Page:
Risk Assessment of Tuberculosis Laboratories and Biosafety Practices among Laboratory Health Workers in Two Selected States in Nigeria
Background: Occupational tuberculosis among mycobacteriology laboratory workers has received insufficient attention especially in countries with high burden of tuberculosis despite the associated greater risk than the general population. The aim of the study was to conduct a risk assessment of tuberculosis (TB) laboratories and biosafety Practices among laboratory health workers.
Method: A descriptive study conducted among the laboratory health workers involved primarily in the diagnosis of tuberculosis (TB) in two selected states in Nigeria. A semi-structured questionnaire based on tuberculosis laboratory procedure risk assessment was self-administered by consenting laboratory workers. Data obtained were based on the degree of exposure, viability of bacilli, aerosol generation, laboratory configuration, typology and fitness of the staff to work in the TB laboratory. Risk assessment of tuberculosis (TB)laboratories and biosafety practices was determined by these sets of questions and categorized into low, middle and high risk.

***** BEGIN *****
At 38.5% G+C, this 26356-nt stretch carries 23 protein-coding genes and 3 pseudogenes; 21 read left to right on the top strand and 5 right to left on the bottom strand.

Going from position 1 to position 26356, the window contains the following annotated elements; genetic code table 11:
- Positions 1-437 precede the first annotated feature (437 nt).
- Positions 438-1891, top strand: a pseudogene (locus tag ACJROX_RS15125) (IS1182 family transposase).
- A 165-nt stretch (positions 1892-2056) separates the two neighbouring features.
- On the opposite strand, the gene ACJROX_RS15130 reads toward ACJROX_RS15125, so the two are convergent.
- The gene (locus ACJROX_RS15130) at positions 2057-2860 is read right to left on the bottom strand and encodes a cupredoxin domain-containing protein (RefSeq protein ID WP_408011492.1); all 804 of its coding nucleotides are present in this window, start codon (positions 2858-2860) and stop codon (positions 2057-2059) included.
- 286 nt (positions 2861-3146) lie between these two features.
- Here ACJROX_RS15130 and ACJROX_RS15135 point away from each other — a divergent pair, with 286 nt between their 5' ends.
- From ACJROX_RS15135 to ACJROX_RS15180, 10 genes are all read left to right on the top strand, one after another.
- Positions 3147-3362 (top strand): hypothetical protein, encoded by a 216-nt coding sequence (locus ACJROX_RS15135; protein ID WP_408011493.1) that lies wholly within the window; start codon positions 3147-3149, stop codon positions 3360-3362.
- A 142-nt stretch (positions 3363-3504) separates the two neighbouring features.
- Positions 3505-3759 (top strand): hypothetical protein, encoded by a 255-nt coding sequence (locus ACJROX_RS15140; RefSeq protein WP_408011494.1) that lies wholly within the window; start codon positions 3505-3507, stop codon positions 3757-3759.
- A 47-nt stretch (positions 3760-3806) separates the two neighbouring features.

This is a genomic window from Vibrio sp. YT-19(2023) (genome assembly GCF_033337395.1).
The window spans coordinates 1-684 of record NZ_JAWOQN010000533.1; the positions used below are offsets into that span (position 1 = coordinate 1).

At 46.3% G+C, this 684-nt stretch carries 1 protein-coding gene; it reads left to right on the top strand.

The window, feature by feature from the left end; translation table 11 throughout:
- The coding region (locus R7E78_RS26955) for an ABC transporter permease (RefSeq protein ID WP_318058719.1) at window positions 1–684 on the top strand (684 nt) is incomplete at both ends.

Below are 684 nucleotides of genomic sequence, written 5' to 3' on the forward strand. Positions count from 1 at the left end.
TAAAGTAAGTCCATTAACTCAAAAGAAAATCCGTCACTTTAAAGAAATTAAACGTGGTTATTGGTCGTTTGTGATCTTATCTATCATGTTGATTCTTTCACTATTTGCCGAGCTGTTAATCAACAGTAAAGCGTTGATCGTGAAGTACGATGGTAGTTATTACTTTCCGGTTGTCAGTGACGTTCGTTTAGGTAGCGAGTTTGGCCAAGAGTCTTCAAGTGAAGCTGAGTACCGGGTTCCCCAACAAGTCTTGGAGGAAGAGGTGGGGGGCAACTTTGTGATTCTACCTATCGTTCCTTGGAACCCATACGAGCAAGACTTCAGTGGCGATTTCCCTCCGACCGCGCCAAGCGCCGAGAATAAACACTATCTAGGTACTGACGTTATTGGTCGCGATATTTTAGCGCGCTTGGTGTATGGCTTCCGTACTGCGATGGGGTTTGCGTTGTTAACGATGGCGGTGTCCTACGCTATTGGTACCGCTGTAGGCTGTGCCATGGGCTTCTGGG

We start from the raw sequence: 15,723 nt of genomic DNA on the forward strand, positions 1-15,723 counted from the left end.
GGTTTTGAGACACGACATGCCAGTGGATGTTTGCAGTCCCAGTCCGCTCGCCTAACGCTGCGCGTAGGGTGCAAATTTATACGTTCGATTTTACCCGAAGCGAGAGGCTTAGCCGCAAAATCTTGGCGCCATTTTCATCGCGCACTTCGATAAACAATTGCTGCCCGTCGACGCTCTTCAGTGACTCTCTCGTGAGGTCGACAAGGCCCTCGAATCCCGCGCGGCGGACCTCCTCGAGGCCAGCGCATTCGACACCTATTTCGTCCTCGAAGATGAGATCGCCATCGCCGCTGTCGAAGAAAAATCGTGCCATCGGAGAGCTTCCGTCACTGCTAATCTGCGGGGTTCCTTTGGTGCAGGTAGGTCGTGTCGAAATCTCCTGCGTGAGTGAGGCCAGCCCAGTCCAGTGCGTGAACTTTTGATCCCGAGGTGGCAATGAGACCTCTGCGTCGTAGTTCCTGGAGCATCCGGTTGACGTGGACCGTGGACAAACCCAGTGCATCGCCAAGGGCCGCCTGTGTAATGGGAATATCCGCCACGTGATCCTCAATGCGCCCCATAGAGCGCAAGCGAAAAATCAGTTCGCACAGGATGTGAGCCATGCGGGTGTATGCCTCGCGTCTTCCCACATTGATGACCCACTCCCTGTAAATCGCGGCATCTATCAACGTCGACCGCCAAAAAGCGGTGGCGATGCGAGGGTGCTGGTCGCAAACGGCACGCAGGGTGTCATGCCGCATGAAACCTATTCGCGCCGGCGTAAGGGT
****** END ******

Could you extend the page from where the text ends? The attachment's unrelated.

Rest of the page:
Results: Fifty-eight (58) of the 64 laboratory health workers participated in the study. Their average age was 38.8±7.6 years and male to female ratio of 1 to 1.4 and 82.7% had worked in the TB laboratory for
less than 10 years. The calculated risk for occupational TB was low 55(94.8%) and moderate 3(5.2%) without any of the respondents having high risk. With regards to laboratory practices, majority of the respondents (91.4%) did not reuse slides for smear staining, 81.0% admitted that the laboratories were well-ventilated and75% regarded their laboratories safe to work. However, pre- employment screening for TB, HIV, diabetes mellitus, and kidney disease was done in 3(5.2%), 7(12.1%), 2(3.4%) and 1(1.7%) respectively.
Conclusion: The result of this study shows that the risk of laboratory health workers exposure to tuberculosis (TB) and potential hazard is low, however moreattention be given to infection control policies and pre-employment screening for TB.
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